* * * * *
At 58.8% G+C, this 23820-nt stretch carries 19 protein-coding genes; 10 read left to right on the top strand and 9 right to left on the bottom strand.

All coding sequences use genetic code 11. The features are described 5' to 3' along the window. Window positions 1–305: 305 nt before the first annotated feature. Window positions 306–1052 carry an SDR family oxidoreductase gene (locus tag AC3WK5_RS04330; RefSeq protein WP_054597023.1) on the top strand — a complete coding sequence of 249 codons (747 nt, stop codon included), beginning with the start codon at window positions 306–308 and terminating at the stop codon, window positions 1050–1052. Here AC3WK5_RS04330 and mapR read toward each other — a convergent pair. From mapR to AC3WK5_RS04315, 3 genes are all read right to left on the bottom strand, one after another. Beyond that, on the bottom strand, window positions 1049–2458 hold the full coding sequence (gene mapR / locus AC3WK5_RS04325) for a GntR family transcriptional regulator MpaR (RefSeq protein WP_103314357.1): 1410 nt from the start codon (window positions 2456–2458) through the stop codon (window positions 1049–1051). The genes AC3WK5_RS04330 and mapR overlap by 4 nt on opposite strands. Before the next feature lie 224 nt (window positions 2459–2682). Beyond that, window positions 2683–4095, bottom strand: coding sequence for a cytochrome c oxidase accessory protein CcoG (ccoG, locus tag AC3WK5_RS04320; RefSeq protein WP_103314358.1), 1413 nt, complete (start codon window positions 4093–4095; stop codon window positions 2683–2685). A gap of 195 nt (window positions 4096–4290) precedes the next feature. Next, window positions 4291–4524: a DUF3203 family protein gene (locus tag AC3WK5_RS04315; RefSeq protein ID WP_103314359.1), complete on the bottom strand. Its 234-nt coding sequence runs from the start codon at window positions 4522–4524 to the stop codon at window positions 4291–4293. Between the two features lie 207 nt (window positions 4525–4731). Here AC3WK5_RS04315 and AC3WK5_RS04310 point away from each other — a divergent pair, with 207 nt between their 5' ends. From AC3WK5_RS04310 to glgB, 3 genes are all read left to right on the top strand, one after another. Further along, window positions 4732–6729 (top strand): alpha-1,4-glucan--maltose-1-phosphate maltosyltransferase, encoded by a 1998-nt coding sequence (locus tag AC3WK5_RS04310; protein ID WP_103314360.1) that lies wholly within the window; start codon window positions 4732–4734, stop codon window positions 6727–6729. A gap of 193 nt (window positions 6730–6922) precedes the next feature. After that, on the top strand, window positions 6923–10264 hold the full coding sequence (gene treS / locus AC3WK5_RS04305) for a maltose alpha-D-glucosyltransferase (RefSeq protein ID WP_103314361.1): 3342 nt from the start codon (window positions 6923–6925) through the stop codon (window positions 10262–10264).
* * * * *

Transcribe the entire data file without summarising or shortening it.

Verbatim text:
At 58.8% G+C, this 23820-nt stretch carries 19 protein-coding genes; 10 read left to right on the top strand and 9 right to left on the bottom strand.

All coding sequences use genetic code 11. The features are described 5' to 3' along the window. Window positions 1–305: 305 nt before the first annotated feature. Window positions 306–1052 carry an SDR family oxidoreductase gene (locus tag AC3WK5_RS04330; RefSeq protein WP_054597023.1) on the top strand — a complete coding sequence of 249 codons (747 nt, stop codon included), beginning with the start codon at window positions 306–308 and terminating at the stop codon, window positions 1050–1052. Here AC3WK5_RS04330 and mapR read toward each other — a convergent pair. From mapR to AC3WK5_RS04315, 3 genes are all read right to left on the bottom strand, one after another. Beyond that, on the bottom strand, window positions 1049–2458 hold the full coding sequence (gene mapR / locus AC3WK5_RS04325) for a GntR family transcriptional regulator MpaR (RefSeq protein WP_103314357.1): 1410 nt from the start codon (window positions 2456–2458) through the stop codon (window positions 1049–1051). The genes AC3WK5_RS04330 and mapR overlap by 4 nt on opposite strands. Before the next feature lie 224 nt (window positions 2459–2682). Beyond that, window positions 2683–4095, bottom strand: coding sequence for a cytochrome c oxidase accessory protein CcoG (ccoG, locus tag AC3WK5_RS04320; RefSeq protein WP_103314358.1), 1413 nt, complete (start codon window positions 4093–4095; stop codon window positions 2683–2685). A gap of 195 nt (window positions 4096–4290) precedes the next feature. Next, window positions 4291–4524: a DUF3203 family protein gene (locus tag AC3WK5_RS04315; RefSeq protein ID WP_103314359.1), complete on the bottom strand. Its 234-nt coding sequence runs from the start codon at window positions 4522–4524 to the stop codon at window positions 4291–4293. Between the two features lie 207 nt (window positions 4525–4731). Here AC3WK5_RS04315 and AC3WK5_RS04310 point away from each other — a divergent pair, with 207 nt between their 5' ends. From AC3WK5_RS04310 to glgB, 3 genes are all read left to right on the top strand, one after another. Further along, window positions 4732–6729 (top strand): alpha-1,4-glucan--maltose-1-phosphate maltosyltransferase, encoded by a 1998-nt coding sequence (locus tag AC3WK5_RS04310; protein ID WP_103314360.1) that lies wholly within the window; start codon window positions 4732–4734, stop codon window positions 6727–6729. A gap of 193 nt (window positions 6730–6922) precedes the next feature. After that, on the top strand, window positions 6923–10264 hold the full coding sequence (gene treS / locus AC3WK5_RS04305) for a maltose alpha-D-glucosyltransferase (RefSeq protein ID WP_103314361.1): 3342 nt from the start codon (window positions 6923–6925) through the stop codon (window positions 10262–10264).